Projects per year
A gossamer structure for end-of-life disposal of spacecraft to mitigate space debris is considered in comparison with other end-of-life disposal concepts to determine when it would be preferable. A needs analysis, potential use cases, and concept-of-operations are developed. A survey of disposal strategies is presented for comparison prior to a down-selection of viable competing techniques; solar sailing, high and low-thrust propulsion, and electrodynamic tethers. A parametric comparison of the down-selection competing techniques is presented. Exploiting solar radiation pressure on the structure is of limited value. Atmospheric drag augmentation was found to be of most benefit for end-of-life disposal when an entirely passive means is required, allowing the gossamer device to act as a ‘fail-safe’. This is applicable to only low and medium mass spacecraft, or spacecraft that are unlikely to survive atmospheric re-entry, hence minimizing risk to human life. It does not significantly alter the operating ceiling altitude but does the maximum allowable end-of-life mass. Peak mass benefit occurs in the altitude range 550 – 650 km and is largely independent of de-orbit time.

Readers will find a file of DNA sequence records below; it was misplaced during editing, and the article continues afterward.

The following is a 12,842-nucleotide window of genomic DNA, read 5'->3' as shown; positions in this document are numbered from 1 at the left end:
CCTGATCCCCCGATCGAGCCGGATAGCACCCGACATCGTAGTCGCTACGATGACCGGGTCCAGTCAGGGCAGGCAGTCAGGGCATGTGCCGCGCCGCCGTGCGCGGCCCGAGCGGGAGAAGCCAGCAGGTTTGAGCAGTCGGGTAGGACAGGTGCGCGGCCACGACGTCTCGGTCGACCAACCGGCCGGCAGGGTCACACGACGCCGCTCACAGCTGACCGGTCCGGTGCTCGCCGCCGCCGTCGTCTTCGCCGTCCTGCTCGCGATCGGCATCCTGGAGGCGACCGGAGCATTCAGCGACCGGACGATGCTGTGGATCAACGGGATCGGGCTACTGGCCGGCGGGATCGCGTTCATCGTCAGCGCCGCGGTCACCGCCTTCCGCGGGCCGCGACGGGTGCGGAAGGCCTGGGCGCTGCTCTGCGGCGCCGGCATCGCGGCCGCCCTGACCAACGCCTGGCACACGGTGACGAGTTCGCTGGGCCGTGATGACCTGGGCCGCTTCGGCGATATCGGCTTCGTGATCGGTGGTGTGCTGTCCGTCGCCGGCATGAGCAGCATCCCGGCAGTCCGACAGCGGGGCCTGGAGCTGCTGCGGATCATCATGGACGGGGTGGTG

- end-of-life disposal
- gossamer spacecraft
- space debris removel missions
Macdonald, M., McInnes, C., Bewick, C., Visagie, L., Lappas, V., & Erb, S. (2015). Concept-of-operations disposal analysis of spacecraft by gossamer structure. Journal of Spacecraft and Rockets, 517-525. https://doi.org/10.2514/1.A32919